Bob Cole, founder of TCNJ’s journalism program
Robert C. Cole, my friend and mentor, died on August 4.
I say Bob “died” because he would have wanted it written that way. “He didn’t ‘pass away’ or ‘go to his maker,’” Cole once explained to my journalism class. “The motherf**ker died.”
To this day, every journalist who ever suffered under me as their editor knows to use “died” in their writing. And none of them has ever met Bob.
At his heart, Bob was a caring man with a love of journalism, a tendency toward meandering storytelling, an insatiable desire to teach, and a vocabulary that would make a longshoreman blush. He spoke with a West Virginian drawl, the kind of accent that suggested a simple view of the world, though only fools would take that as simplicity of intelligence. He was a character, loud and cluttered—his office was appropriately nightmarish—but he never tilted toward caricature. He knew his work. He shared his experience.
Bob taught journalism more as a trade than as a profession. But the skills he taught—and drilled—were transferable to every medium in which I’ve managed: newspapers, online, television, magazines. I came out of my years at the college prepared to succeed.
I also came out with a friend. Bob never left me. As a young police reporter, I made the mistake of using the term “innocent bystander” in a story. That prompted a phone call: “Have you ever met a guilty f**king bystander?” I should have known better.
I also should have appreciated those calls more. It wasn’t until much later that I realized that Bob probably was the only person alive to read every word I had ever put to page. It wasn’t enough to teach me for four years. He had to honor my work with his thoughts and feedback. He continued to teach me, long after my college stopped cashing my tuition checks.
—Ray Hennessey ’94
The author is editorial director of Entrepreneur.com. This is adapted from his article “What the Death of My Teacher and Friend Taught me About Mentorship.”
Patrick Donohue, retired assistant provost for community engaged learning programs and partnerships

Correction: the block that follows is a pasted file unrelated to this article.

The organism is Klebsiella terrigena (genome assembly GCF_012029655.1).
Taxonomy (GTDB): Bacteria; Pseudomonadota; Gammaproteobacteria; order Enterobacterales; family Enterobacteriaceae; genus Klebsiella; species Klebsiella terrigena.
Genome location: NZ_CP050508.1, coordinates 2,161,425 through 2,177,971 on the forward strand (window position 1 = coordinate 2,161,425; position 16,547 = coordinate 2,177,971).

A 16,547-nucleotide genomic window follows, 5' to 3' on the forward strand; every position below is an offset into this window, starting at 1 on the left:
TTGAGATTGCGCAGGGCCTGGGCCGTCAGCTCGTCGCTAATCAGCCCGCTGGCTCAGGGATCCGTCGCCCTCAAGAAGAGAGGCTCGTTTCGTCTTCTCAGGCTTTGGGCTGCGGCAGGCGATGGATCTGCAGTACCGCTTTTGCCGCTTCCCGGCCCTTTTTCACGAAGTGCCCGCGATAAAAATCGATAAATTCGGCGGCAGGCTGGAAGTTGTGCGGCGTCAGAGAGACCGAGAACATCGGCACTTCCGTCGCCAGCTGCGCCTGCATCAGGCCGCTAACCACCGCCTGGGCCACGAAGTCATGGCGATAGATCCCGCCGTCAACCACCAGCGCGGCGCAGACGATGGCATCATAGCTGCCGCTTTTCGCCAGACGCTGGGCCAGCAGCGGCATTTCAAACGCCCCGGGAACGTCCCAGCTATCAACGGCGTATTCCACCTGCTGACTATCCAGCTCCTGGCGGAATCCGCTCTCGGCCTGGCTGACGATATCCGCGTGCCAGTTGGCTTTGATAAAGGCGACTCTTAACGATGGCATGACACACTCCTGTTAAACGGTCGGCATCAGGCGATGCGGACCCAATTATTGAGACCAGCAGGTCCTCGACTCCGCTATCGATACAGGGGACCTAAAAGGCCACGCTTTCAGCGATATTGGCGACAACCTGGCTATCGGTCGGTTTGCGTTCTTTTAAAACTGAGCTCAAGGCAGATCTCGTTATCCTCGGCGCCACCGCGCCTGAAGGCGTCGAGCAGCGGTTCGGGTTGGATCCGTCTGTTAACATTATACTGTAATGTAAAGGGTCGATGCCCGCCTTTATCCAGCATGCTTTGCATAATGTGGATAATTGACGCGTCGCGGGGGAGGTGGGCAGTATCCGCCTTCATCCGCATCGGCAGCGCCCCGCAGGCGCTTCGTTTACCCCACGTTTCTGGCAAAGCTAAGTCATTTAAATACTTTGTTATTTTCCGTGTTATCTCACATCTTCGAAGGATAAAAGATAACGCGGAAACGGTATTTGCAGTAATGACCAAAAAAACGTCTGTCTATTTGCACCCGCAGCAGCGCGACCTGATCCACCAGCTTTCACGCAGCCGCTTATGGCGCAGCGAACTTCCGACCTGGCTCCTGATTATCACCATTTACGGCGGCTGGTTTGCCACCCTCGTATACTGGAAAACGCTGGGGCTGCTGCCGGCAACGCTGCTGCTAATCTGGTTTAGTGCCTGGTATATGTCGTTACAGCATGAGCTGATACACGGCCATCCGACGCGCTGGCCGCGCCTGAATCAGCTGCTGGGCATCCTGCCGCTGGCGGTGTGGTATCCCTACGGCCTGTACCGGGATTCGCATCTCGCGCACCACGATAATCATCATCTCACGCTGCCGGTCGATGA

During my freshman year, I emailed Pat to ask how I could connect the college’s Habitat for Humanity chapter with TCNJ’s Bonner Community Scholars. Sensing my interest in social justice issues, he invited me to visit and experience the Bonner program, a group of students he led in developing and facilitating community-based programming for the region. I knew immediately Bonner was the perfect fit for me and joined.
Pat quickly became a mentor and friend, inviting me to help with many projects: running service learning trips for thousands of TCNJ students, or teaching citizenship classes for immigrants in Trenton, for example. His faith in me led me to contribute more than 2,000 hours of community service at TCNJ.
But Pat’s greatest influence was motivating me to motivate others. He gave me the opportunity to become a voice for community service, which allowed me to strengthen my abilities as a leader. This summer, I worked for a multinational NGO, Conservation International, in La Paz, Bolivia, providing community-based programming on sustainable development and climate change. I wouldn’t be doing this type of work without Pat’s influence.
I will work to carry on Pat’s legacy of providing opportunities for better livelihoods and social justice for all. And I’ll be forever grateful for the confidence and abilities he fostered in me.
—Shaun Field ’13
The author recently earned a master’s in climate & society from Columbia University.